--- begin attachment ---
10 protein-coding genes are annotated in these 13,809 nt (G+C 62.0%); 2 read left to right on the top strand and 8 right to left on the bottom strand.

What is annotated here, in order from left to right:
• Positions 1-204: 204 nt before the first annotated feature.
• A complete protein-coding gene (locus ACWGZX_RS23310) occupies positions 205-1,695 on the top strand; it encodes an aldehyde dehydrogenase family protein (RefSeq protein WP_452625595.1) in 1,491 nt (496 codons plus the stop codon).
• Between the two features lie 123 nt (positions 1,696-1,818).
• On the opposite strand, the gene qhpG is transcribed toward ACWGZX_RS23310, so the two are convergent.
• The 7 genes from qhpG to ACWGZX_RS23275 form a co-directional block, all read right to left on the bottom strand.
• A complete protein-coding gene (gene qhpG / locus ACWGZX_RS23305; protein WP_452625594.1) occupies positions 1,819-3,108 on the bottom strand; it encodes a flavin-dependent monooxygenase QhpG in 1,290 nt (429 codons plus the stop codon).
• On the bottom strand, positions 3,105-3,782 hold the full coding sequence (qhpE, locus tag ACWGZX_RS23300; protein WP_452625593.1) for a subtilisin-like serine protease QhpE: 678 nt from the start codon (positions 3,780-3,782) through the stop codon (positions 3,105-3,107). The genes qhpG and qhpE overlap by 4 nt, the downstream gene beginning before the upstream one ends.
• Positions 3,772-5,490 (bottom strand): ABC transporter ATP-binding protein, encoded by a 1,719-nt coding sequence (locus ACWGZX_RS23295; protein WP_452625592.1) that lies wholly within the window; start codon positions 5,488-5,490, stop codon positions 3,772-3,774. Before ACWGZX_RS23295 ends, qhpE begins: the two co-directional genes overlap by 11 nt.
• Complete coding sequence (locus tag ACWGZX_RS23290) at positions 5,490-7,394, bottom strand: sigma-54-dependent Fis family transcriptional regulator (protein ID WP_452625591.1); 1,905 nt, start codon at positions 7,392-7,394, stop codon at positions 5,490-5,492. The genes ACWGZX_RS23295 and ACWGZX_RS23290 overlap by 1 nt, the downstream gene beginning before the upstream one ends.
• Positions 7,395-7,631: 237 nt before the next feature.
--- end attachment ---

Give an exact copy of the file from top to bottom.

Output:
10 protein-coding genes are annotated in these 13,809 nt (G+C 62.0%); 2 read left to right on the top strand and 8 right to left on the bottom strand.

What is annotated here, in order from left to right:
• Positions 1-204: 204 nt before the first annotated feature.
• A complete protein-coding gene (locus ACWGZX_RS23310) occupies positions 205-1,695 on the top strand; it encodes an aldehyde dehydrogenase family protein (RefSeq protein WP_452625595.1) in 1,491 nt (496 codons plus the stop codon).
• Between the two features lie 123 nt (positions 1,696-1,818).
• On the opposite strand, the gene qhpG is transcribed toward ACWGZX_RS23310, so the two are convergent.
• The 7 genes from qhpG to ACWGZX_RS23275 form a co-directional block, all read right to left on the bottom strand.
• A complete protein-coding gene (gene qhpG / locus ACWGZX_RS23305; protein WP_452625594.1) occupies positions 1,819-3,108 on the bottom strand; it encodes a flavin-dependent monooxygenase QhpG in 1,290 nt (429 codons plus the stop codon).
• On the bottom strand, positions 3,105-3,782 hold the full coding sequence (qhpE, locus tag ACWGZX_RS23300; protein WP_452625593.1) for a subtilisin-like serine protease QhpE: 678 nt from the start codon (positions 3,780-3,782) through the stop codon (positions 3,105-3,107). The genes qhpG and qhpE overlap by 4 nt, the downstream gene beginning before the upstream one ends.
• Positions 3,772-5,490 (bottom strand): ABC transporter ATP-binding protein, encoded by a 1,719-nt coding sequence (locus ACWGZX_RS23295; protein WP_452625592.1) that lies wholly within the window; start codon positions 5,488-5,490, stop codon positions 3,772-3,774. Before ACWGZX_RS23295 ends, qhpE begins: the two co-directional genes overlap by 11 nt.
• Complete coding sequence (locus tag ACWGZX_RS23290) at positions 5,490-7,394, bottom strand: sigma-54-dependent Fis family transcriptional regulator (protein ID WP_452625591.1); 1,905 nt, start codon at positions 7,392-7,394, stop codon at positions 5,490-5,492. The genes ACWGZX_RS23295 and ACWGZX_RS23290 overlap by 1 nt, the downstream gene beginning before the upstream one ends.
• Positions 7,395-7,631: 237 nt before the next feature.